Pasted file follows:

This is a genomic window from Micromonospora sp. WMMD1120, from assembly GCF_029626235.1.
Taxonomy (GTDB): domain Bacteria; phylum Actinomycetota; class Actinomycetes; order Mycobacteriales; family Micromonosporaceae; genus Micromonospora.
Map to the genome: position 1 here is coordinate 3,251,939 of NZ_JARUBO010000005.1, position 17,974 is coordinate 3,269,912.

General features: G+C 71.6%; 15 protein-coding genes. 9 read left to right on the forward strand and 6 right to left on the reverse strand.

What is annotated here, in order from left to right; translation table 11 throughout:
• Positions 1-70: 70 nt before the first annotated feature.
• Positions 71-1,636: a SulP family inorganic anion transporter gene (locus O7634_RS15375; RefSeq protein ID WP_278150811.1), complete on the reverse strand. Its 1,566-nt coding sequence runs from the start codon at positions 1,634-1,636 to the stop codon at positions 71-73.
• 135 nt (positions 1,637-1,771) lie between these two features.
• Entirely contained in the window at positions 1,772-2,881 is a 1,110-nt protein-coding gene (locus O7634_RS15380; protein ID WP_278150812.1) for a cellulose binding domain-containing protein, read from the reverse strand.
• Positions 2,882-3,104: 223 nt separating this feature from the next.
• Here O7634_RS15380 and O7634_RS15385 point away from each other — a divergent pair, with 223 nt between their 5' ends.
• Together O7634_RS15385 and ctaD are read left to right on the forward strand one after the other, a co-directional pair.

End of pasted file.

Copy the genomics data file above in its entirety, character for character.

This is a genomic window from Micromonospora sp. WMMD1120, from assembly GCF_029626235.1.
Taxonomy (GTDB): domain Bacteria; phylum Actinomycetota; class Actinomycetes; order Mycobacteriales; family Micromonosporaceae; genus Micromonospora.
Map to the genome: position 1 here is coordinate 3,251,939 of NZ_JARUBO010000005.1, position 17,974 is coordinate 3,269,912.

General features: G+C 71.6%; 15 protein-coding genes. 9 read left to right on the forward strand and 6 right to left on the reverse strand.

What is annotated here, in order from left to right; translation table 11 throughout:
• Positions 1-70: 70 nt before the first annotated feature.
• Positions 71-1,636: a SulP family inorganic anion transporter gene (locus O7634_RS15375; RefSeq protein ID WP_278150811.1), complete on the reverse strand. Its 1,566-nt coding sequence runs from the start codon at positions 1,634-1,636 to the stop codon at positions 71-73.
• 135 nt (positions 1,637-1,771) lie between these two features.
• Entirely contained in the window at positions 1,772-2,881 is a 1,110-nt protein-coding gene (locus O7634_RS15380; protein ID WP_278150812.1) for a cellulose binding domain-containing protein, read from the reverse strand.
• Positions 2,882-3,104: 223 nt separating this feature from the next.
• Here O7634_RS15380 and O7634_RS15385 point away from each other — a divergent pair, with 223 nt between their 5' ends.
• Together O7634_RS15385 and ctaD are read left to right on the forward strand one after the other, a co-directional pair.